Why electricity isn't a palliative

I plan to build a new house in a wooded area in Vermont and heat it with electricity. The shortage of fuel oil and gasoline could probably by alleviated if more research were done to use electricity for heating houses and operating cars. Why not use natural gas and oil for generating electricity only? Why not bring down the cost of electricity? Also, I recall seeing the tall thin stacks at oil refineries in the Southwest with a flame shooting out the top. Why? Ruth W. Biggs Vergennes, Vt.

As the price of gas has risen, less and less gas is flared at refinery sites. Some gas will likely continue to be flared, because, says Heinz Jaster, manager of the thermal systems unit at the General Electric Research and Development Center in Schenectady, N.Y., in many cases the quality of the gas is too low for economical use via pipeline transport.

In other words, it costs too much to ship the gas by pipeline in relation to the price the end user pays for the gas.

Typical natural gas has an energy content of 1,000 Btu per cubic foot. Off-gases at refineries may have contents as low as 100 Btu per cubic foot.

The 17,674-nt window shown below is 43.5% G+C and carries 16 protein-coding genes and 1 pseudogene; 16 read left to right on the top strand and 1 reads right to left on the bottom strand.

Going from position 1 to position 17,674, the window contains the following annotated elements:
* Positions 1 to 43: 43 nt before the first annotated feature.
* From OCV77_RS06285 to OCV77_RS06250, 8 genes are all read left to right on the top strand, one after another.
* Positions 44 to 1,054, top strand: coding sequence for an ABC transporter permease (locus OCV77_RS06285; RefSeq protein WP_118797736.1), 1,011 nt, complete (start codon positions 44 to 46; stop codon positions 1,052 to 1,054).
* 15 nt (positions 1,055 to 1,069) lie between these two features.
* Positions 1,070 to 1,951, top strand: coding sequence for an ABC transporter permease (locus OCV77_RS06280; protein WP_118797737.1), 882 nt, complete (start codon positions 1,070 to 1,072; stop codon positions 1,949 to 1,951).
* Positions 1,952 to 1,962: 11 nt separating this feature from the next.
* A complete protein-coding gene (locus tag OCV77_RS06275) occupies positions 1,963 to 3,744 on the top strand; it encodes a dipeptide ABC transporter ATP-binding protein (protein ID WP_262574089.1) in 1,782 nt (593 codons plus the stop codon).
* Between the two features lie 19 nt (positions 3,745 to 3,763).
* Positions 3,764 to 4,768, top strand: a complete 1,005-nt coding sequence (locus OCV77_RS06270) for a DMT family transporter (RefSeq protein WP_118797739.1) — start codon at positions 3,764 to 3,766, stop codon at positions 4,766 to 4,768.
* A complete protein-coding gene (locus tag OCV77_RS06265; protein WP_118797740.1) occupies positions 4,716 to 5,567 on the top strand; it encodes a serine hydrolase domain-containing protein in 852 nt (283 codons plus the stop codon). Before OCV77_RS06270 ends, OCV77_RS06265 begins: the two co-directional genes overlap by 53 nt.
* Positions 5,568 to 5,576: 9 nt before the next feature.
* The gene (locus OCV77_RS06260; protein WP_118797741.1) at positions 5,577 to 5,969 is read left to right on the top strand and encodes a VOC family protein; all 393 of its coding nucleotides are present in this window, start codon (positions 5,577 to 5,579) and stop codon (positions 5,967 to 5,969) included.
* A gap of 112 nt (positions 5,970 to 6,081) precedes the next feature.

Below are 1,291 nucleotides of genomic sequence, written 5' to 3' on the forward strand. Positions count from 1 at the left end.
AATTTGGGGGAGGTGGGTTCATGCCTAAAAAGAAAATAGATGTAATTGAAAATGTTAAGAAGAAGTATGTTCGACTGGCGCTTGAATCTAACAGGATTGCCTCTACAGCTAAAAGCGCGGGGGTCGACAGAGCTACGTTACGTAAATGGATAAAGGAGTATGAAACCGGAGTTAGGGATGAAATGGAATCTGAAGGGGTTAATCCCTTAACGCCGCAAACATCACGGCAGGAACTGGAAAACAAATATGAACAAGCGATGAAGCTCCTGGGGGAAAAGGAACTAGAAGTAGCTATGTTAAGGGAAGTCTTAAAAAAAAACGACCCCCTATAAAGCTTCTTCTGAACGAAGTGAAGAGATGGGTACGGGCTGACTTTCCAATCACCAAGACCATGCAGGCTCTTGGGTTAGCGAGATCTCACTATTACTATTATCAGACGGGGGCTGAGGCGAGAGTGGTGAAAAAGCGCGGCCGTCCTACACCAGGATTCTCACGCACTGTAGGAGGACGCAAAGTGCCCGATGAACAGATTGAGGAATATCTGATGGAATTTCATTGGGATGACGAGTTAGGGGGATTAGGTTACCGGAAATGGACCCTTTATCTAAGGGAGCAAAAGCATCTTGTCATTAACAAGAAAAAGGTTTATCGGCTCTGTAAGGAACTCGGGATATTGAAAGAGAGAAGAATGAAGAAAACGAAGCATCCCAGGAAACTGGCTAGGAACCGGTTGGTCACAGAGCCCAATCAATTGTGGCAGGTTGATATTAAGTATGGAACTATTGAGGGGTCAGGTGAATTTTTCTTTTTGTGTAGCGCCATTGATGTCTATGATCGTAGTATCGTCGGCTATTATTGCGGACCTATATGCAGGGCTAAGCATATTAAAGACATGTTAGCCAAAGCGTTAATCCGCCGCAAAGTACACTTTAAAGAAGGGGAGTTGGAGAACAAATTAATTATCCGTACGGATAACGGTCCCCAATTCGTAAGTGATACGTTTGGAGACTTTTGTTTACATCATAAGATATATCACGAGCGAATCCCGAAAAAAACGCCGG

"At this energy density, the cost of transporting the gas is much greater than current prices permit," Mr. Jaster reports. But as gas becomes more expensive, lower-quality gas will certainly be used.

As to your point concerning the use of oil and natural gas for the generation of electricity, about one-third of all electrical energy now generated in the United States starts with oil and gas.

"Large energy-conversion facilities, such as electric utility power plants, have the option of using uranium and coal for fuel, whereas automobiles do not," the GE researcher adds. Thus, since coal is truly plentiful and gas and oil are not, it makes sense to reserve the scarce oil for transportation and turn to coal and uranium for electrical generation.

Nuclear generating plants, of course, have come under severe and vocal attack all over the world, and there is no reason to believe the criticism will soon, if ever, relax.

A fully competitive electric car is still a long way down the pike. And even when electrical vehicles are practical, oil and gas will very likely be more valuable for other modes of transportation as well as for chemical conversion applications.

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